2022 Theses Doctoral
The Role of Pparg in Urothelial Carinoma
Bladder cancer is currently the 6th most common cancer in the United States, resulting in 17,000 deaths annually. Clinically, bladder cancers are mostly urothelial carcinoma, classified as either non-muscle invasive bladder cancer (NMIBC) or muscle-invasive bladder cancer (MIBC), with the latter having a 5-year survival rate of merely 50%. With recent advances in next-generation sequencing, several international consortia have elucidated molecular subtypes of MIBC.
The two major subtypes of MIBCs are basal and luminal; the basal subtype frequently exhibits hallmarks of squamous differentiation and highly expressed basal markers (CD44, KRT14, KRT6A, KRT6B). Tumors of the luminal subtype have papillary morphology and highly express differentiation-associated luminal markers (e.g., KRT20, PPARG, UPKs, and FOXA1). Notably, the transcription factor Peroxisome Proliferator Activated Receptor Gamma (PPARG) gene is frequently amplified in luminal MIBC. And recurrent activating mutations have been reported for its obligatory functional partner Retinoic X Receptor (RXR).
In addition, the basal subtype is immune-infiltrated and is postulated as more likely to respond to immunotherapies. In contrast, the luminal subtype is immune-cold. Despite these advances in recent years, the molecular driver of subtype determination, specifically in luminal MIBC, remains poorly understood. Furthermore, subtype-specific targeted therapy for MIBCs is still in its infancy.
Our previous work determined that Pparg activation can drive luminal tumor formation. We generated a novel Krt5CreERT2; VP16;Pparg transgenic mouse model, where Pparg expression is constitutively active in basal urothelial cells upon tamoxifen induction. During homeostasis, constitutive Pparg promoted luminal differentiation and cell cycle exit in basal cells but did not produce tumors. However, increased Pparg signaling in activated basal cells following 1-month exposure to bladder-specific carcinogen BBN produced luminal tumors. These tumors are similar both in morphology and molecular markers to human luminal MIBCs. The resulting VP16;Pparg luminal tumors have reduced Nf-kb expression and are immune cold compared to basal tumors. These findings suggest that Pparg is a driver of luminal tumor formation and a suppressor of immune infiltration in bladder cancer.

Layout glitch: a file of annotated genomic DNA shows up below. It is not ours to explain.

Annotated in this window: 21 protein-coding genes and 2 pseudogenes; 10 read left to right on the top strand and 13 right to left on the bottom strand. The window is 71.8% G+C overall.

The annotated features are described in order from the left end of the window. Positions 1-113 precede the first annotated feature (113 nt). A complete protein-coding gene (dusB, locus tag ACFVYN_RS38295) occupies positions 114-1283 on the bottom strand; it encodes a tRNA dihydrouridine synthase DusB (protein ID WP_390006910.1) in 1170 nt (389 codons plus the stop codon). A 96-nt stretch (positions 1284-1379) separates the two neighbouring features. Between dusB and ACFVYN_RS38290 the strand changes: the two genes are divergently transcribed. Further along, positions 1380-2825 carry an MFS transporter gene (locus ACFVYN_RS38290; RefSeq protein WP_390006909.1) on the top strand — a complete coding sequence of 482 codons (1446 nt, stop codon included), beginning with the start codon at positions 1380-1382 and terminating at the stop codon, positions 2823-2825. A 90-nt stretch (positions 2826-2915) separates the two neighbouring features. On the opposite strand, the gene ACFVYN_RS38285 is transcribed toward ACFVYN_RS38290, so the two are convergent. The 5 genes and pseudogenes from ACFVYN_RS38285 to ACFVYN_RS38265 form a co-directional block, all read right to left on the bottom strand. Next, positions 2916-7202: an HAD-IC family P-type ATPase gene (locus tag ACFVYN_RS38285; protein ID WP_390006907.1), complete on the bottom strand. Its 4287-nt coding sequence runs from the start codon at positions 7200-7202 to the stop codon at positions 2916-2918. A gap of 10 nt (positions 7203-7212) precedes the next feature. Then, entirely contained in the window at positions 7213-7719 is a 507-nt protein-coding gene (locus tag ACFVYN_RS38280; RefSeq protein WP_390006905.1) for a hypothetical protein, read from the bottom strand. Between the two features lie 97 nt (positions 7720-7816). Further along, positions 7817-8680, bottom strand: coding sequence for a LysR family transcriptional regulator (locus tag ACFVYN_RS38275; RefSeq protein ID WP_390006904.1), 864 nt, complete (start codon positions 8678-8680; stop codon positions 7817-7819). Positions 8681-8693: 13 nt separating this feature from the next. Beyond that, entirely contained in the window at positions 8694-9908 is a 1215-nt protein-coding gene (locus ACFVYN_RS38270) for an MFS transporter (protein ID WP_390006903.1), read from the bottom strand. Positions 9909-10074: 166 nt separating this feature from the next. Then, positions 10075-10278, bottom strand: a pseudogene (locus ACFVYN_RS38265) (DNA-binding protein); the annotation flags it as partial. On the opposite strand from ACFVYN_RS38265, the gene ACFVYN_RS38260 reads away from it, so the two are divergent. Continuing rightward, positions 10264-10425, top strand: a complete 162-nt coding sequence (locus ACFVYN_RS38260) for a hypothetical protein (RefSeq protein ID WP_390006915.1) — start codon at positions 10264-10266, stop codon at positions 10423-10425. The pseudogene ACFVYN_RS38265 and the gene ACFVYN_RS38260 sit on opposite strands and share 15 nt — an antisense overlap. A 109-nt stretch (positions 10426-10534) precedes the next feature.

In Chapter 2 of the thesis, I focus on the therapeutic potential of activating Pparg in basal MIBC. We treated mice bearing BBN-induced, Pparg-negative basal tumors with synthetic Pparg ligand - Rosiglitazone (Rosi) and Mek1/2 inhibitor Trametinib (Tram), both of which have been shown to induce Pparg signaling in vitro and in vivo. The combined RosiTram treatment induced apoptosis and significantly reduced tumor burden. The post-treatment urothelium appeared similar in morphology to a healthy urothelium. RosiTram treatment also restored normal urothelial differentiation and generated resident cell types (e.g., superficial cells, intermediate cells, Keratin5+ (K5), basal cells, and Keratin14+ (K14) basal cells) that are normally seen in a healthy urothelium.
In contrast, basal tumors are almost entirely composed of K14-Basal cells. Mechanistically, RosiTram treatment partially restores differentiation through retinoic acid signaling and Ezh2 inhibition. Together, our study established targeted transcriptionally and epigenetically reprogramming as a promising differentiation therapeutic approach for basal bladder tumors.
- Xiang_columbia_0054D_17510.pdf application/pdf 7.25 MB Download File
More About This Work
- Academic Units
- Pathobiology and Molecular Medicine
- Thesis Advisors
- Mendelsohn, Cathy Lee
- Ph.D., Columbia University
- Published Here
- September 28, 2022